The Power of Education

DR. VANESSA KERRY, MD, MSC, is CEO and co-founder of Seed Global Health, which addresses the health profes­sional shortages that contributes to health inequity. She is a physician and assistant professor at Massachu­setts General Hospital and an associ­ate director at the hospital’s Center for Global Health. She is faculty at Harvard Medical School.
DR. VANESSA KERRY, MD, MSC, is CEO and co-founder of Seed Global Health, which addresses the health profes­sional shortages that contributes to health inequity. She is a physician and assistant professor at Massachu­setts General Hospital and an associ­ate director at the hospital’s Center for Global Health. She is faculty at Harvard Medical School.

Nelson Mandela once said, “Education is the most powerful weapon which you can use to change the world.” I believe wholeheartedly that education is a spark that can light the fires of many minds.

For much of my career, I have worked in resource-limited settings where I have witnessed people’s lives dramatically and often unfairly affected by struggling health-care systems. Health-worker shortages limit the abilities of many countries to deliver even basic health care, let alone respond to more complex needs.

Exacerbating the problem is the current global disease burden, which is highest where personnel shortages are worst. Sub-Saharan Africa, for example, has nearly a quarter of the global disease burden, but only 3 percent of the global health workforce. While many public health efforts have expanded the number of frontline providers, there has not been the same focus on highly skilled doctors, nurses and midwives.

The solution, in concept, is simple: health professional training. Investing in a strong, qualified generation of doctors, nurses and midwives is essential to better health-care delivery and stronger health systems. Despite the breadth of efforts to strengthen human resources for health, there are very few programs that invest in current and future generations of public-sector medical and nursing faculty.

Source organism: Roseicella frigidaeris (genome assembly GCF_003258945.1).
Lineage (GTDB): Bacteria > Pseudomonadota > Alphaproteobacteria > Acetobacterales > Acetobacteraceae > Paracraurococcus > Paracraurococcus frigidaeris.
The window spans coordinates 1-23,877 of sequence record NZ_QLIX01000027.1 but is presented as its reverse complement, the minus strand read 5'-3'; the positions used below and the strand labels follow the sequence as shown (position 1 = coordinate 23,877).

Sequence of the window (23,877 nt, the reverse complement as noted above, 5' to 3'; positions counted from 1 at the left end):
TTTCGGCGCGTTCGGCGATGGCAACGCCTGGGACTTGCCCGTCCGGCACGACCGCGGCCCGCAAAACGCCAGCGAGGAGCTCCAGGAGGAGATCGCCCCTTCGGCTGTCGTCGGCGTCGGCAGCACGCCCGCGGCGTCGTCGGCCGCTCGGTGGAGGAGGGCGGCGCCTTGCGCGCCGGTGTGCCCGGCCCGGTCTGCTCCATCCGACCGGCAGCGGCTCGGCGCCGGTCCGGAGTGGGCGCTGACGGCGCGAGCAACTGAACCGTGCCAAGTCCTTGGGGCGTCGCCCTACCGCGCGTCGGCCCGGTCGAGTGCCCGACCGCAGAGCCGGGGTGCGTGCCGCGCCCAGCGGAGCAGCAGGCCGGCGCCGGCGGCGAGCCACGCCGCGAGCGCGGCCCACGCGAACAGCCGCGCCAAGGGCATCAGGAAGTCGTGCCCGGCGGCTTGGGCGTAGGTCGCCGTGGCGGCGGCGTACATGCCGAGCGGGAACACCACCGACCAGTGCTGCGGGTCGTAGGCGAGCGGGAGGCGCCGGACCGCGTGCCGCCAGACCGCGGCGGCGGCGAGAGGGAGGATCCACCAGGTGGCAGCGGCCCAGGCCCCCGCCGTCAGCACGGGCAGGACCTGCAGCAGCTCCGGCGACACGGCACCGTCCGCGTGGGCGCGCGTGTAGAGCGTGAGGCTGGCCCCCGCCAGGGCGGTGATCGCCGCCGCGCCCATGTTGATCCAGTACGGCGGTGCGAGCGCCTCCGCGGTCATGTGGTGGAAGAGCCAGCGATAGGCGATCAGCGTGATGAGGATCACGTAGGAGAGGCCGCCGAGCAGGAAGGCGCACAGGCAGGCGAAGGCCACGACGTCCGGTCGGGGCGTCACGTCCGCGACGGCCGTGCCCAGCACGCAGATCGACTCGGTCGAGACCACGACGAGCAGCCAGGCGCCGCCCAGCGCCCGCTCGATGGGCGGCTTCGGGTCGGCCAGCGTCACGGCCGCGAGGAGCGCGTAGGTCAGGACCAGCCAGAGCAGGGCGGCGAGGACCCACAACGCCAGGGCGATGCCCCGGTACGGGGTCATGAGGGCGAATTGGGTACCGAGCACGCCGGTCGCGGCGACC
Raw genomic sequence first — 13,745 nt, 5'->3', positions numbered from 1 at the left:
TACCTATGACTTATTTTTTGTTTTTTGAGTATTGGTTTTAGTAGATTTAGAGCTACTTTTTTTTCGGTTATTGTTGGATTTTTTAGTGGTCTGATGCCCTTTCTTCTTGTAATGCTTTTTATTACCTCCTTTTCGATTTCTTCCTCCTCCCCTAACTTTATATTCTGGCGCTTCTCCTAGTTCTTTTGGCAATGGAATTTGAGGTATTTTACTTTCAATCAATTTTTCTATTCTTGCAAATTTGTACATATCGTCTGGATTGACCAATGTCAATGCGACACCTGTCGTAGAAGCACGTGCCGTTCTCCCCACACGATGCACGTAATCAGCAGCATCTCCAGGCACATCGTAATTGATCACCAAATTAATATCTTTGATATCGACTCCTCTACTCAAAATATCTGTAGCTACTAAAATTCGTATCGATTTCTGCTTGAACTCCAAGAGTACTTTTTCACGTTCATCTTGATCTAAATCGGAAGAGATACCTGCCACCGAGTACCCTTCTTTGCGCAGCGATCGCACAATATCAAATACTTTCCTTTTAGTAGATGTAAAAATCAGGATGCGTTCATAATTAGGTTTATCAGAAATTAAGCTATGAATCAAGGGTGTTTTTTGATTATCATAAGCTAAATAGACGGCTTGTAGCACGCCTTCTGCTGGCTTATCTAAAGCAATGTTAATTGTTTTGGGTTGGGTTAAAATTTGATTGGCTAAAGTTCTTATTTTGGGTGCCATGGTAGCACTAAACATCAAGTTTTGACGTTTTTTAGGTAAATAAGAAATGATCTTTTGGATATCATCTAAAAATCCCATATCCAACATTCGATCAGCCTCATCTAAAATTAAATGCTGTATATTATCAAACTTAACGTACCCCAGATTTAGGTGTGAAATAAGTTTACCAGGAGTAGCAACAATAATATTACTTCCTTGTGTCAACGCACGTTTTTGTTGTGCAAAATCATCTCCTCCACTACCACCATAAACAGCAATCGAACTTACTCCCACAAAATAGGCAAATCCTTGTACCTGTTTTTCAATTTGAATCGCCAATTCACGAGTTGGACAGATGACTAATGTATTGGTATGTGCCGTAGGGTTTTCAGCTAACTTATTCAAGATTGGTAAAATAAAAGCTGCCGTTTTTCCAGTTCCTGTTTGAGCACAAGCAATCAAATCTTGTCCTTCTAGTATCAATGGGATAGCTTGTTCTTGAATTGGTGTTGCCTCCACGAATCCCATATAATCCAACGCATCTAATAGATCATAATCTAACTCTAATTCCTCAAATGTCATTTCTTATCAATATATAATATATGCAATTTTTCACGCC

The Global Health Service Partnership (GHSP) – a public-private partnership between Seed Global Health, the United States Peace Corps, and the United States President’s Emergency Plan for AIDS Relief (PEPFAR) – is implementing this education-based approach on a global scale. In collaboration with host country governments and training institutions, GHSP sends U.S. physicians, nurses and midwives as volunteer educators for one year to medical and nursing schools in Malawi, Tanzania, and Uganda. There, they immediately increase teaching capacity and support clinical-care delivery. Alongside local faculty, these health professionals teach trainees in classrooms and on wards and help to develop innovative teaching tools and clinical guidelines.

We are already seeing the ripple effects from this program’s model. Our inaugural class of 30 GHSP volunteers taught more than 2,500 trainees.

Maureen, an OB/GYN volunteer working in rural Tanzania, trained 45 hospital-based labor nurses on life-saving labor practices this past spring. Shortly after, her fellow physicians asked if she had also taught nurses in the rural villages. Maureen had not, but the 45 labor nurses had spread the word and even taught the community doctors. Maureen had trained the hospital staff, and the effects had spread throughout the community rapidly.

When Dorothy, a GHSP nurse serving in northern Tanzania, realized that her trainees were lacking hands-on experience – a common issue in many of our sites – she worked alongside her students on the wards to supplement what she taught them in the classroom. One day, a student ran up to her and said, “Madam, I diagnosed a patient with pneumonia! He had a cough, chest pain and respiratory distress!” The bedside training pushed the students beyond their theoretical lessons to successfully treat patients in the clinical setting.

Skilled health professionals like Maureen and Dorothy are providing essential training to local faculty, who in turn provide ongoing support to frontline health workers, improving health care now and for generations to come.

The GHSP model has been called the “missing link of health care delivery” by Dr. Joyce Banda, former president of Malawi. It is not only effective, but also efficient. The program leverages the Peace Corps’ 50-plus years of experience placing U.S. volunteers abroad and combines it with Seed Global Health’s technical expertise and experience in medical and nursing education. The GHSP places U.S. health professionals at a lower cost compared with many other programs, and builds deep, mutually beneficial relationships with in-country partners.

Seed Global Health also offers debt repayment to offset education, mortgage or other financial burdens, reducing barriers for the highest-qualified candidates to engage in service.

To help meet demand, GHSP is expanding. We are sending 42 volunteers to all of the same sites and several new ones.

One of Maureen’s students sent her a thank-you note in which he said, “A candle loses nothing by lighting another candle.” And then he continued, “You were that candle to us, and I will light another new candle someday!”

Education has the power to transform global health. It is up to us to light the fire.

Photo credit: Robin Moore/PSI.

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